MANILA, Sept. 19 (Xinhua) -- The World Health Organization (WHO) said on Tuesday that Cambodia and Laos have eliminated trachoma, an ancient blinding disease.
In a news statement, Shin Young-soo, WHO regional director for the Western Pacific, congratulated the two Southeast Asian countries for successfully eliminating trachoma as a public health problem.
Shin called trachoma "a disease of poverty," adding that communities that do not have good access to safe water and sanitation are the hardest hit.
"But it is possible to tackle this public health problem, as Cambodia and Laos have done, by making the right investments to protect peoples' health," Shin said in a statement.
Trachoma has been a health problem in Cambodia since the 1990s and in Laos since the 1970s.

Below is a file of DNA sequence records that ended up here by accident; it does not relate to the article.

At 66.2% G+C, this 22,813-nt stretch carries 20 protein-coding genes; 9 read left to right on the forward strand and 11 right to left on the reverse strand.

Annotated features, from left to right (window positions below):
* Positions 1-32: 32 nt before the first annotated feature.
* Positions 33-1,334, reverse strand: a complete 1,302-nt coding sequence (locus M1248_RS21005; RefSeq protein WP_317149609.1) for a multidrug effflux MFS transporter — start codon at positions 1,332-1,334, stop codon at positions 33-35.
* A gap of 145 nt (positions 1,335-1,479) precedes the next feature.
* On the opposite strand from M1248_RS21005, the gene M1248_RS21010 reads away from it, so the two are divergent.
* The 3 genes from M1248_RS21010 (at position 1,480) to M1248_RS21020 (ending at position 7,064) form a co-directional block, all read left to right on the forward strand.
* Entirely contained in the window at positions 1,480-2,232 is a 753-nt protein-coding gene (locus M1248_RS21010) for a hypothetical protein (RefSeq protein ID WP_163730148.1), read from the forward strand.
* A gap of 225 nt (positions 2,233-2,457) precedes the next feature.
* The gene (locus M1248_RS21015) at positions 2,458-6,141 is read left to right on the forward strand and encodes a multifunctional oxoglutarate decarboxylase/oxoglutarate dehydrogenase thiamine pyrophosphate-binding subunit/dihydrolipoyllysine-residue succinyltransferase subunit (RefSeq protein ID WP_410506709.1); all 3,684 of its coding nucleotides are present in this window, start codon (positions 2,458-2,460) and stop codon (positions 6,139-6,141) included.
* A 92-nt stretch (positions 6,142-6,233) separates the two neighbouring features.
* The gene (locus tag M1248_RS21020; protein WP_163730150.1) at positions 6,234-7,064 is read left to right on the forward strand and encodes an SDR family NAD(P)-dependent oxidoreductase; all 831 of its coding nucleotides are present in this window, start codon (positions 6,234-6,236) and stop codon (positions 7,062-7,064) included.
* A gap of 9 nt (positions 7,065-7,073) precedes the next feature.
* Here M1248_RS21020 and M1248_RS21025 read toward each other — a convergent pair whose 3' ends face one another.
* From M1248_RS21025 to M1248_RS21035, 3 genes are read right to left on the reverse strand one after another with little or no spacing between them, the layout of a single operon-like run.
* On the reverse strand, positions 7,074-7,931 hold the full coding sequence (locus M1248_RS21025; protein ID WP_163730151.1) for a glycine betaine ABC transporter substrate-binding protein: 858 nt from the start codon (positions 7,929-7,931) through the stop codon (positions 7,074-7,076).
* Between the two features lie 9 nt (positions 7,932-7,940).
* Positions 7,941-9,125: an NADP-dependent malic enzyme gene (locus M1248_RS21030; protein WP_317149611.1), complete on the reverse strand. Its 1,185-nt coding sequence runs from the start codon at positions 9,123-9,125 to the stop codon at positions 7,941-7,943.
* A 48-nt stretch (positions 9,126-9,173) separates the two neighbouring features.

Cambodia and Laos are the first countries in the WHO Western Pacific region to be validated as having achieved elimination of trachoma as a public health problem, WHO said.
Trachoma, an eye disease caused by infection with Chlamydia trachomatis bacteria, is the leading infectious cause of blindness worldwide, according to a WHO statement.
It said infection is spread through contact with discharge from the eyes and nose of an infected person, particularly young children.
It is spread by flies which have been in contact with the eyes and noses of infected people, the statement read. "Transmission of the infection is closely linked with poor sanitation and hygiene," it said.